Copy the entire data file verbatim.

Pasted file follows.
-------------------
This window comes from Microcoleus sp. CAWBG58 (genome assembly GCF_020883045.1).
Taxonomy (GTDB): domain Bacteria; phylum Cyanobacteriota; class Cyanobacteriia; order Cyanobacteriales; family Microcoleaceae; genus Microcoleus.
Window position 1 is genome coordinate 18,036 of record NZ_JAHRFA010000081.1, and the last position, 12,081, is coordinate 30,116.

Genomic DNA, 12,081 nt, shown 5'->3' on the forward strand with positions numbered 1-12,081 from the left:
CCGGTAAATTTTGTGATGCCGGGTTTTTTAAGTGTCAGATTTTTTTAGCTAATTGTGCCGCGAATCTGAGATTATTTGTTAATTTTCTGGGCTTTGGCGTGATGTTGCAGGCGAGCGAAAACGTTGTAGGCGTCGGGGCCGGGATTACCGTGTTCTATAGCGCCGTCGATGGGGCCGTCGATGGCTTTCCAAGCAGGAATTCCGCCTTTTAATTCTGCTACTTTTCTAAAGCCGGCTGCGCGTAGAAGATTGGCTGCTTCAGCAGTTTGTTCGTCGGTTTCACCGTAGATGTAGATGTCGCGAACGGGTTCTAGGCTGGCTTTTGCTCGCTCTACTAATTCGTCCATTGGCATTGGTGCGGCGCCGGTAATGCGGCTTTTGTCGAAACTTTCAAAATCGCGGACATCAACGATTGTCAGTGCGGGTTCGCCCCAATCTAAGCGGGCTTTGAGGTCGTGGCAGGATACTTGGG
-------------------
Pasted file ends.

This window comes from Microcoleus sp. CAWBG58 (genome assembly GCF_020883045.1).
Taxonomy (GTDB): domain Bacteria; phylum Cyanobacteriota; class Cyanobacteriia; order Cyanobacteriales; family Microcoleaceae; genus Microcoleus.
Window position 1 is genome coordinate 18,036 of record NZ_JAHRFA010000081.1, and the last position, 12,081, is coordinate 30,116.

Genomic DNA, 12,081 nt, shown 5'->3' on the forward strand with positions numbered 1-12,081 from the left:
CCGGTAAATTTTGTGATGCCGGGTTTTTTAAGTGTCAGATTTTTTTAGCTAATTGTGCCGCGAATCTGAGATTATTTGTTAATTTTCTGGGCTTTGGCGTGATGTTGCAGGCGAGCGAAAACGTTGTAGGCGTCGGGGCCGGGATTACCGTGTTCTATAGCGCCGTCGATGGGGCCGTCGATGGCTTTCCAAGCAGGAATTCCGCCTTTTAATTCTGCTACTTTTCTAAAGCCGGCTGCGCGTAGAAGATTGGCTGCTTCAGCAGTTTGTTCGTCGGTTTCACCGTAGATGTAGATGTCGCGAACGGGTTCTAGGCTGGCTTTTGCTCGCTCTACTAATTCGTCCATTGGCATTGGTGCGGCGCCGGTAATGCGGCTTTTGTCGAAACTTTCAAAATCGCGGACATCAACGATTGTCAGTGCGGGTTCGCCCCAATCTAAGCGGGCTTTGAGGTCGTGGCAGGATACTTGGG